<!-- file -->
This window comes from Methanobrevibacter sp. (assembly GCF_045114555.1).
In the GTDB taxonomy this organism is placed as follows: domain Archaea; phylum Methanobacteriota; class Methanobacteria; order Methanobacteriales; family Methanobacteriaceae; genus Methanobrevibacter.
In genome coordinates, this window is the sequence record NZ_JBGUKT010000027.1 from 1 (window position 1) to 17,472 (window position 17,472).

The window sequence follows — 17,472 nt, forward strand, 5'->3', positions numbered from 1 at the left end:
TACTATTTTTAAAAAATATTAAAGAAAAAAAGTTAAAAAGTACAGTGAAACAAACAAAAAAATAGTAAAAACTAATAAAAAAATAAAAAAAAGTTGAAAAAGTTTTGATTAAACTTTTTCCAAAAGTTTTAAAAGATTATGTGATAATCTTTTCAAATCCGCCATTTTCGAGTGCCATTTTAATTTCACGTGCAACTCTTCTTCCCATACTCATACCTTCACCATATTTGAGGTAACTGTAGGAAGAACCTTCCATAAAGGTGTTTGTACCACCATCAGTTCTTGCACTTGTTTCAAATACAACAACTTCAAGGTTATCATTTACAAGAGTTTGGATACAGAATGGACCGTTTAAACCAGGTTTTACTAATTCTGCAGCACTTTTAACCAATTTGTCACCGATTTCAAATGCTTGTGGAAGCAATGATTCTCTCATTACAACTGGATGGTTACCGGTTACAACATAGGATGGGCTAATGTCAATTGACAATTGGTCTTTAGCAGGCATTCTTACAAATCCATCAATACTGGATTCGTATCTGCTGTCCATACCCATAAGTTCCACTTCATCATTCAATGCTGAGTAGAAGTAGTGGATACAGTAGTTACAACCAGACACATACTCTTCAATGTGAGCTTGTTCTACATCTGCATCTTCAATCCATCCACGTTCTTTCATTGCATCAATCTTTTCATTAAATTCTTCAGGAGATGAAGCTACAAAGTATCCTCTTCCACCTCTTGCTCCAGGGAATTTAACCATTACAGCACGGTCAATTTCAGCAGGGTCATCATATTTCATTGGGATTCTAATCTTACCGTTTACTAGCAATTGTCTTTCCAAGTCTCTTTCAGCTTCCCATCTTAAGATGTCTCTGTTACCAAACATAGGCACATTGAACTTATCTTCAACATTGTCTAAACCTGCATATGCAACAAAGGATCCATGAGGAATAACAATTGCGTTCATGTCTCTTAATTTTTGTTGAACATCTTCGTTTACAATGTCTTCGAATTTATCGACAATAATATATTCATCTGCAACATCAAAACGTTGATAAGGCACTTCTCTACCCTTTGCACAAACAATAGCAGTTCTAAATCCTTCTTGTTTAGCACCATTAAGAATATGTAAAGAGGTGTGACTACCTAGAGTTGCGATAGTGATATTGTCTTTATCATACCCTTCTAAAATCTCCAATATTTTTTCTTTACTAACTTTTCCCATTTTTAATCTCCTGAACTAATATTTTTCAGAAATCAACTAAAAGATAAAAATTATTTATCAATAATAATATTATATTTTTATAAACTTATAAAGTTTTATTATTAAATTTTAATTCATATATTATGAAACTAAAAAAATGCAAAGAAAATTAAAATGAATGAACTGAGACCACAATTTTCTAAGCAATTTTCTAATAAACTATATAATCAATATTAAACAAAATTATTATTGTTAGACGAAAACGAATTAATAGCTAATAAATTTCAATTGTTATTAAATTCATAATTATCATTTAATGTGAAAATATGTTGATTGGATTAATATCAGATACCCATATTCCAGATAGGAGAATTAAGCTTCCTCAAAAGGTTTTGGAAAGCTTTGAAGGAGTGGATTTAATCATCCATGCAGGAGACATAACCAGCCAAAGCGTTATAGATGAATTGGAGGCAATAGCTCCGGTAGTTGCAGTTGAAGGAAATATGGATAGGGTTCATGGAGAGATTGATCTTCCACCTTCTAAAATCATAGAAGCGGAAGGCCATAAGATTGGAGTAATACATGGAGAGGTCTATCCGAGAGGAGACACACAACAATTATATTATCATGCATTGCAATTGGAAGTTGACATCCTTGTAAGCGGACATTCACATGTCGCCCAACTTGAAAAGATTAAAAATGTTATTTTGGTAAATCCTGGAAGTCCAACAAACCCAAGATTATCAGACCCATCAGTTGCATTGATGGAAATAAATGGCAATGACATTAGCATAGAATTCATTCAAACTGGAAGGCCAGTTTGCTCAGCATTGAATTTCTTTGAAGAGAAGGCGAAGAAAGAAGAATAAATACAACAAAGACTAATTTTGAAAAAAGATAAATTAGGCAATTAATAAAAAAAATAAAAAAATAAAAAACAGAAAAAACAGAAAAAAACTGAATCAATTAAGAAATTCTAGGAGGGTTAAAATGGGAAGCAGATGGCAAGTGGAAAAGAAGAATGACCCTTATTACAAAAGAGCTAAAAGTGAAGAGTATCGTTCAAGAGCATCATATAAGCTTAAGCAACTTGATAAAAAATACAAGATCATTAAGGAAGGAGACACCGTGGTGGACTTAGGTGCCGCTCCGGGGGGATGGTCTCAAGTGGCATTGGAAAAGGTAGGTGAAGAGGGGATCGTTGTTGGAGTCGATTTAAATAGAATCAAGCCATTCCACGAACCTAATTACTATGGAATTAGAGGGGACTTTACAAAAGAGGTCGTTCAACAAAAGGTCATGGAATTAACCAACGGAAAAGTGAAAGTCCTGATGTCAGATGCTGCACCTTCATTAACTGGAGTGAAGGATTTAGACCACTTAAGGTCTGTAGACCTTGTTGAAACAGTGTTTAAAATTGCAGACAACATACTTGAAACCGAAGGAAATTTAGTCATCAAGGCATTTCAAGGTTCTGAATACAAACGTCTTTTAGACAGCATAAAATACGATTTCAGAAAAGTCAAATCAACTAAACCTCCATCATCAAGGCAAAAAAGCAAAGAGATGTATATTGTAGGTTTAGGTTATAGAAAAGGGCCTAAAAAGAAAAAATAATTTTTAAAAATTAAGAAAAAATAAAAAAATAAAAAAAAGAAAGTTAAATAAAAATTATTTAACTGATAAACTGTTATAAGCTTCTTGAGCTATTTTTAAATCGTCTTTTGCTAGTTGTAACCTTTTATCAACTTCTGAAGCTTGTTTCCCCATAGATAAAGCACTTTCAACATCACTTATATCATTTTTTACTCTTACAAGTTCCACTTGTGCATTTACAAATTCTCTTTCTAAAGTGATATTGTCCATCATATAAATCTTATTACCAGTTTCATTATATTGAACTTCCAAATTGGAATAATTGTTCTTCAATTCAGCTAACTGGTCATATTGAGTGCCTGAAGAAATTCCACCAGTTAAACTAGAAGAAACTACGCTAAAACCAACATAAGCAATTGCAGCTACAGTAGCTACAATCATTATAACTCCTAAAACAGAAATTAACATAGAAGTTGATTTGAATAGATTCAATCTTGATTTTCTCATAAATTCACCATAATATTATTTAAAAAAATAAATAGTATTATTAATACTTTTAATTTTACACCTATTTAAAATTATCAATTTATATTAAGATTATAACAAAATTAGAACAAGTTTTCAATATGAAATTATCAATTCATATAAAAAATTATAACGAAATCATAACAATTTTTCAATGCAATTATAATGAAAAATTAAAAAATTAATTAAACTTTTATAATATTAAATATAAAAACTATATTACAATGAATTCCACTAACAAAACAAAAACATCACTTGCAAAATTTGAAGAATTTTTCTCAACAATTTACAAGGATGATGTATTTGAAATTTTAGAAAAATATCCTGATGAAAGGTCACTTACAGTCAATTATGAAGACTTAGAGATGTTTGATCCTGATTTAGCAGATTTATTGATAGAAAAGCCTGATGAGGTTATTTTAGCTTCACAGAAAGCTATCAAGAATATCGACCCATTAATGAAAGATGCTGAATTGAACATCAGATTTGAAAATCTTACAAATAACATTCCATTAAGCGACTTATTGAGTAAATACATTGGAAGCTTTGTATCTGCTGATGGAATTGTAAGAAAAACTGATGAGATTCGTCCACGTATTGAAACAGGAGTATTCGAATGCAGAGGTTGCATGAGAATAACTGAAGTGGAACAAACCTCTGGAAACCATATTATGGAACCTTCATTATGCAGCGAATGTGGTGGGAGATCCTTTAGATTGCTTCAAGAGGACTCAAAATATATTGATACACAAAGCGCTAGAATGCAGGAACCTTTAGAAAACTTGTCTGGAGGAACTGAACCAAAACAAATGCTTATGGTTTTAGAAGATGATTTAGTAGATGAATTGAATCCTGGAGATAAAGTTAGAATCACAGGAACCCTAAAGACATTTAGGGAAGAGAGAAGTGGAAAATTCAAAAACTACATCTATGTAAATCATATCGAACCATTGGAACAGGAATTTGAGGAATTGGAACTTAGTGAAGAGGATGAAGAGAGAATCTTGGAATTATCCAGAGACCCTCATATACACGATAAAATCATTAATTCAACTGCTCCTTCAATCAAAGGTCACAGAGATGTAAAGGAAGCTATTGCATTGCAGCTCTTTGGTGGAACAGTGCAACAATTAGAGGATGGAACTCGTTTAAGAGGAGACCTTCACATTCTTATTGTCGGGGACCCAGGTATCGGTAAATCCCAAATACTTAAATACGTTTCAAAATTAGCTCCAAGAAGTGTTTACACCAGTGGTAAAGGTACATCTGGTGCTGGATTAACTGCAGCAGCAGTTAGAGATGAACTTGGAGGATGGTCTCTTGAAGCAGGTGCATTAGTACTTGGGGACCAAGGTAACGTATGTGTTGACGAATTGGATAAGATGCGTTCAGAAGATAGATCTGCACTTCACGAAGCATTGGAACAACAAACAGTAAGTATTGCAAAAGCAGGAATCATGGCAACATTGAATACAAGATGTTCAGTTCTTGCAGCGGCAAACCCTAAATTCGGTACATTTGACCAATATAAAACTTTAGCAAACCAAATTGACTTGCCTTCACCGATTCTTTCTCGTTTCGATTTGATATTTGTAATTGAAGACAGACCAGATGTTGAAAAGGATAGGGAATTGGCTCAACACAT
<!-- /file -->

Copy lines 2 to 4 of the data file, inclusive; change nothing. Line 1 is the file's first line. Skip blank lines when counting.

In the GTDB taxonomy this organism is placed as follows: domain Archaea; phylum Methanobacteriota; class Methanobacteria; order Methanobacteriales; family Methanobacteriaceae; genus Methanobrevibacter.
In genome coordinates, this window is the sequence record NZ_JBGUKT010000027.1 from 1 (window position 1) to 17,472 (window position 17,472).

The window sequence follows — 17,472 nt, forward strand, 5'->3', positions numbered from 1 at the left end: